Property owner to test ordinance in January

Published 12:00 am Thursday, December 3, 2009

By Joanie Morris

Kannapolis Citizen

The trailer sits conspicuously on the corner of Dale Earnhardt Boulevard and Old Centergrove Road, blue and white metal with “614 & aelig;” spray painted in big, black letters on the side and front.

No one really knows the story of 614 & aelig;. Some say a disabled man lived there who painted it after he was told he could be missed if there was an emergency. The others say dispatchers told the people living there 911 wouldn’t be able to find it and so they painted it.

Either way, for some it is a cause of complaint.

For Mary High, it’s part of her livelihood — a part that may be taken away in January when the Board of Adjustments discusses High’s request for a variance to allow the continued existence of the trailer.

High is also asking for another structure on the property, a duplex with an address of 614, to remain a duplex.

Tony Cline, code administrator for the city of Kannapolis, said the trailer and duplex are being brought before the Board of Adjustments because of complaints through the years about the trailer. Code enforcement officers have been to the property and determined that it would be habitable, but because of the Unified Development Ordinance adopted on Nov. 27, 2000, it has to be moved.

The zoning ordinance changed the area Office/Institutional. In that zoning, single family homes, offices and other institutional uses are allowed.

Most of the buildings along Old Centergrove Road are either single family homes, duplexes or trailers. The duplexes and trailers are grandfathered into the ordinance as long as they are inhabited. If any duplex or trailer is uninhabited for six months or longer, it has to be removed, according to the ordinance.

High’s trailer has been uninhabited since June 2004 and the duplex has been empty since March 2005.

“If her appeal is not granted, (the duplex) has to become single family residential” or offices, said Cline. The mobile home would have to be moved or torn down. “I just know 614 & aelig; is something we’ve received calls about for several years. Now that we see this zoning requirement, it doesn’t matter what condition it is in.”

Cline said the city isn’t targeting mobile homes that are not in compliance with the ordinance, only following up on complaint calls and places where there are police issues.

“We’re not riding around looking for them,” said Melanie Reeder, a community planner in the same office.

She said it is possible that the Board of Adjustment does nothing, but would be surprised if they allowed the mobile home, especially, to stay. “It will depend a lot on the public. If there’s a bunch of people against it, they’ll probably say it’s got to go.”

On the other hand, if the owner and area residents say it’s not a problem and they don’t mind it, the Board of Adjustment could decide the mobile home can stay. She pointed out several zoning violations on the lot. There are two structures on one lot, there is a mobile home and duplex that have been vacant for more than six months and the mobile home violates setbacks to Dale Earnhardt Boulevard.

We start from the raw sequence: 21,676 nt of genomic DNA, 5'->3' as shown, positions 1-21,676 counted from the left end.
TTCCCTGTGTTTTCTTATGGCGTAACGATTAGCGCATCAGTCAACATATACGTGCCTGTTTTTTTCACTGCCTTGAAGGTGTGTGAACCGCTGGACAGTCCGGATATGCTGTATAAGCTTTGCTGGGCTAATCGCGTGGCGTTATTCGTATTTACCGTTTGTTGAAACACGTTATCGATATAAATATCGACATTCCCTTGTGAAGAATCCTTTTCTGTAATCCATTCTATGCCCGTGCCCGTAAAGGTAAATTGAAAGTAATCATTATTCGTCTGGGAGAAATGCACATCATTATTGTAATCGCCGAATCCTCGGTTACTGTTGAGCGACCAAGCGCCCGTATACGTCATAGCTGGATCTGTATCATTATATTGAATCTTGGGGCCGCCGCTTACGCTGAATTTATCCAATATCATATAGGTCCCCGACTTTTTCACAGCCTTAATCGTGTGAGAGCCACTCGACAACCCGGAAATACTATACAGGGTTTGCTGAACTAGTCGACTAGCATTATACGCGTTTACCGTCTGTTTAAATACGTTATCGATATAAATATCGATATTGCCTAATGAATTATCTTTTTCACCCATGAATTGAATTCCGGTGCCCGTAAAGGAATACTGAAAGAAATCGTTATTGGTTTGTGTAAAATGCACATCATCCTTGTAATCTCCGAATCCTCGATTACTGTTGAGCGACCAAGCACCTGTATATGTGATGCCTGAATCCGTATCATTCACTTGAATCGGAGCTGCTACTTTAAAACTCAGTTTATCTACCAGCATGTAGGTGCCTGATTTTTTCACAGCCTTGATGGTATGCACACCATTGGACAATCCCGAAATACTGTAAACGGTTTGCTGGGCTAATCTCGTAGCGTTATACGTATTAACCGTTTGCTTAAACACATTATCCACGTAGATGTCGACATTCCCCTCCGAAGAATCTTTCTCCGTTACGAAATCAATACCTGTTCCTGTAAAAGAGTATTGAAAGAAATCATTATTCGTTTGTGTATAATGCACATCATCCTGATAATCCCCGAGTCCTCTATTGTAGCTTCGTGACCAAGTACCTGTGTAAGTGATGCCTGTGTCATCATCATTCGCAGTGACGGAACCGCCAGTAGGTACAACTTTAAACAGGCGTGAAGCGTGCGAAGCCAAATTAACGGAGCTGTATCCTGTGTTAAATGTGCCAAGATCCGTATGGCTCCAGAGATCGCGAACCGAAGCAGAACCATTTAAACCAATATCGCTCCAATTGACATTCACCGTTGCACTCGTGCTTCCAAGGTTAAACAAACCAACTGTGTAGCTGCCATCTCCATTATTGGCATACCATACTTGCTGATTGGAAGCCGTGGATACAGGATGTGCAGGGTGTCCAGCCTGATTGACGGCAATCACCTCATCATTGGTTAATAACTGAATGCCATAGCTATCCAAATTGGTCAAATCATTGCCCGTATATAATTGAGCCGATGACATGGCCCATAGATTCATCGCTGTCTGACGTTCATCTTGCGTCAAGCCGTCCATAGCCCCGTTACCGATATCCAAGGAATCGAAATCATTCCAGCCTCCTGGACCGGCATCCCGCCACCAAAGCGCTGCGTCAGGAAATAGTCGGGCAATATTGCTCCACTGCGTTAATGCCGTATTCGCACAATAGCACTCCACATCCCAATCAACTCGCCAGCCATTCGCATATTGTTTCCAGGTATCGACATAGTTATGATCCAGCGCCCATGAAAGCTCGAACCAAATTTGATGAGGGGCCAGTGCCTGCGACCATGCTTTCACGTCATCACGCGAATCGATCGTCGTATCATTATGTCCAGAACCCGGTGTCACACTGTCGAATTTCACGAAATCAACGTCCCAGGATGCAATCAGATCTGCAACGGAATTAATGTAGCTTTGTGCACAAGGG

“This has been going on for years,” Reeder said.

Since their office has started cracking down on the ordinance, there have been five mobile homes in Kannapolis either removed voluntarily or torn down. Another is in the process of being sold and the new owner plans to remove it by the end of the year.

High said she has about 25 rental properties throughout Kannapolis. She said the vacancies at 614 and 614 & aelig; are due to renovations she wanted to make. She started to make the renovations, she said, and was approached by someone about buying the property as it was. When that deal fell through, High said she heard about the ordinance and decided to appeal the decision by code enforcement.

Her appeal includes two things — continuation of the duplex as a multi-family home and leaving the trailer where it is.

“They said this law’s been in affect since 2000,” said High. “It was never in print or anything.”

She maintains that it is unfair to target her because she never received word that she was not conforming to code until she received a letter in October telling her the trailer had to be moved and the duplex changed to single family.

“I have owned that (property) since before Dale Earnhardt Boulevard came through,” High said. “If I can have a single family house there, why can’t I have a duplex? That’s how it’s always been …

“I was basically challenging because I think that if they make rules, they should be made public,” High said. “I had no idea there was a six month thing on it. I just don’t think it’s right to do that without people knowing.”

High paid the $300 fine to appeal the zoning because she feels the property is worth it.

“I would have already redone it and rented it if I had known,” she said.

She said if the Board of Adjustment doesn’t grant her request to keep the trailer and retain the duplex status of the house, she will conform to code.

“If I have to, I will make it a single family or turn it into an office,” High said. “It’s not what I want to do … I’d rather keep it how it was.”

Contact Joanie Morris at 704-932-3336 or jmorris@kannapoliscitizen.com.

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